The Perfect Line

An imaginary line runs the length of the river. It winds around switchback turns and is stretched taut on the straightaways. At times it is exactly equidistant from the left and right banks. At times it curves only slightly to pass a whisker-width away from a rock. Other times, it swings wide to to the left to skim the edge of a wave train, slings far to the right to avoid bogging down in the shallows, or zigzags manically through a maze of rocks.

Finding and following that line — riding it — is the grail of the river racer. You can’t always see it, but you know it when you find it. And there is a certain joy when you do, when your muscle and the river’s muscle join forces, and your boat surges downstream

The line isn’t easy to find. It is even harder to hold. The very nature of paddling involves losing that line even as you find it. Each paddle stroke is to the left or right of the center line of your boat — and thus immediately needs to be balanced with the next stroke. A boat does not travel down a river like a car on a road. It tends to slide and skid through the turns. The river is a braided rope of currents each moving at differing speeds. Make the turn too wide and the current slings you and then pins you against the outside bank. Make the turn too far on the inside, and you can be bogged down an eddy. And then there are the rocks.

The dream is to fly down the river on a line, dodging rocks without getting off course, riding the current when you can. Every plant of the paddle will be perfect — and will keep you riding that invisible line. The trick is to avoid being pulled off course by currents. To stay straight through standing waves big as refrigerators.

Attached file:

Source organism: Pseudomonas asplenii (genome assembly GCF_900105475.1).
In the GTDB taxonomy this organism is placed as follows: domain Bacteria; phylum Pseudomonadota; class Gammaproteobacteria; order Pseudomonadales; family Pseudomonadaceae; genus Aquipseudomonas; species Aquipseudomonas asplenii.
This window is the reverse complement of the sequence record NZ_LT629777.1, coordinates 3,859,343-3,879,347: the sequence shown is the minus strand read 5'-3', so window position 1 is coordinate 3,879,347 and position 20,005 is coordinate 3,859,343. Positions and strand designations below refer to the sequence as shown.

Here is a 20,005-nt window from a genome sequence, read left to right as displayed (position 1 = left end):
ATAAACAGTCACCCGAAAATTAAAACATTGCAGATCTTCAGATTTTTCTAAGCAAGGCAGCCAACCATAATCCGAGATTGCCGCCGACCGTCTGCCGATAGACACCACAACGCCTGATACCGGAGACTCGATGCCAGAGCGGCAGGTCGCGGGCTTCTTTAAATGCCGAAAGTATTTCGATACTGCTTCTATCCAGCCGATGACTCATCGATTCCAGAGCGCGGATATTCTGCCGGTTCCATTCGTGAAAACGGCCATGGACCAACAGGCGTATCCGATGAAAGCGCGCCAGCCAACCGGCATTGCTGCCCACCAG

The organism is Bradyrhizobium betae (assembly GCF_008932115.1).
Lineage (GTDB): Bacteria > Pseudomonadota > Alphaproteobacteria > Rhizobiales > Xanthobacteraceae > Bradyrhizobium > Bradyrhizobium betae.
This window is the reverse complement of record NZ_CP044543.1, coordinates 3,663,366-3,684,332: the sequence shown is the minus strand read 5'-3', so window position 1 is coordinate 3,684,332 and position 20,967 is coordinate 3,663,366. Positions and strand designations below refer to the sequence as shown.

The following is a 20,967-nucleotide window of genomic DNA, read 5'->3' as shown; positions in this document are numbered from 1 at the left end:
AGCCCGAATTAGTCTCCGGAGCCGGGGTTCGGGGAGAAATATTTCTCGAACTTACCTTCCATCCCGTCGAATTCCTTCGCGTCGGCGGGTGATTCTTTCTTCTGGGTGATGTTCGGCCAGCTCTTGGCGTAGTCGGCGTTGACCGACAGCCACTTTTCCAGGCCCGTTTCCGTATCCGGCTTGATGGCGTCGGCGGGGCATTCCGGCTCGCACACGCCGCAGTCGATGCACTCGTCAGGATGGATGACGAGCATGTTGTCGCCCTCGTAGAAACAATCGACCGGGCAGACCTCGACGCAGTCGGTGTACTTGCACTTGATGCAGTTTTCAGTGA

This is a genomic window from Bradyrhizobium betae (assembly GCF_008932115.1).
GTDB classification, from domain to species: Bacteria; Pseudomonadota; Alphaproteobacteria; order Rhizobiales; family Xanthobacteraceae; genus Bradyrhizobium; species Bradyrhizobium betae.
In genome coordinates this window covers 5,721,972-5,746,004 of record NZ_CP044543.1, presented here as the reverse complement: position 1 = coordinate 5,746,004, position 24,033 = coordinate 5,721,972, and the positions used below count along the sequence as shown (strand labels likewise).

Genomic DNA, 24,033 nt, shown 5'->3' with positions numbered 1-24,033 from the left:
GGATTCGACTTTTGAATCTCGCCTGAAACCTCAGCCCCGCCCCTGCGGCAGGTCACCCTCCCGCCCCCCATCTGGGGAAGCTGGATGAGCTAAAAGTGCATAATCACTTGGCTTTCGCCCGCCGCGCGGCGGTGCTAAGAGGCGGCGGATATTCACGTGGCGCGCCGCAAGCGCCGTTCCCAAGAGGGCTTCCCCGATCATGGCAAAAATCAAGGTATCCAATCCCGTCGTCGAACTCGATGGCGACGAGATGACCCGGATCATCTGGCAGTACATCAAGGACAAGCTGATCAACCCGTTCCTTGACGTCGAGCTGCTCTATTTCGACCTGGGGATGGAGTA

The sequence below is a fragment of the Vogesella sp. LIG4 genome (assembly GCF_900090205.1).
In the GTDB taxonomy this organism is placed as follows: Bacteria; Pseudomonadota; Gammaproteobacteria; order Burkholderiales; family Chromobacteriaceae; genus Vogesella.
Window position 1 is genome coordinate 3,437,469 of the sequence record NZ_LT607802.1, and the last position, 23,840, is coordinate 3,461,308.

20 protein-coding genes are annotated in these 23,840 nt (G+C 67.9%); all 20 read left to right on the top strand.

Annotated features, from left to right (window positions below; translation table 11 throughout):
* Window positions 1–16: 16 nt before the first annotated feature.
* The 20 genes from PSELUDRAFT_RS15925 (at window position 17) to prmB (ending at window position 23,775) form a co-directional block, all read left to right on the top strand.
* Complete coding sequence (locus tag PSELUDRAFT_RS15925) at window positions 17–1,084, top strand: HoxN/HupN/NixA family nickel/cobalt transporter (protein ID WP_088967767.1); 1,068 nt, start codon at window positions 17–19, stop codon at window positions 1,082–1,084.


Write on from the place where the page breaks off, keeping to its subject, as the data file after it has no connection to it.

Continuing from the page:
Practice all you want and you will still not be prepared. It rains (or doesn’t rain) prior to the race, and the water level is a 2 feet higher (or lower) than you expected. Rocks you have never seen before poke their dark noses above the surface. Or the light is different — there is a glare on the water — and today you simply cannot see the rocks. Or maybe as you enter a round a bend to difficult stretch of whitewater, a canoe is there, in front of you, turned broadside to the current. A few had strokes to the left and you are paddling an unfamiliar line in a part of the river you have not paddled before.

A trip down a river is always an improvisation. One of the first things you learn is that it can’t be entirely planned beforehand. If there is a script, you will leave it. A lot of your time will be spent trying to get back to it.

Canoes and kayaks cut 130 lines down the Passagassawakeag River last Saturday, during the annual Passy River Race. None of the lines were perfect. But perhaps some of them were close. You get to the take-out and you want to make the run again. But you can’t return to the same lines. So you seek new ones. You go onward. This weekend, it will be the Soudabscook and the Marsh Stream. Then it will be the Kenduskeag, the East Machais, Machias, the Meduxnakeag, the Aroostook, the Union, the Sebec.

You start seeing lines in the water. You start seeing lines in your dreams. You are a river racer.

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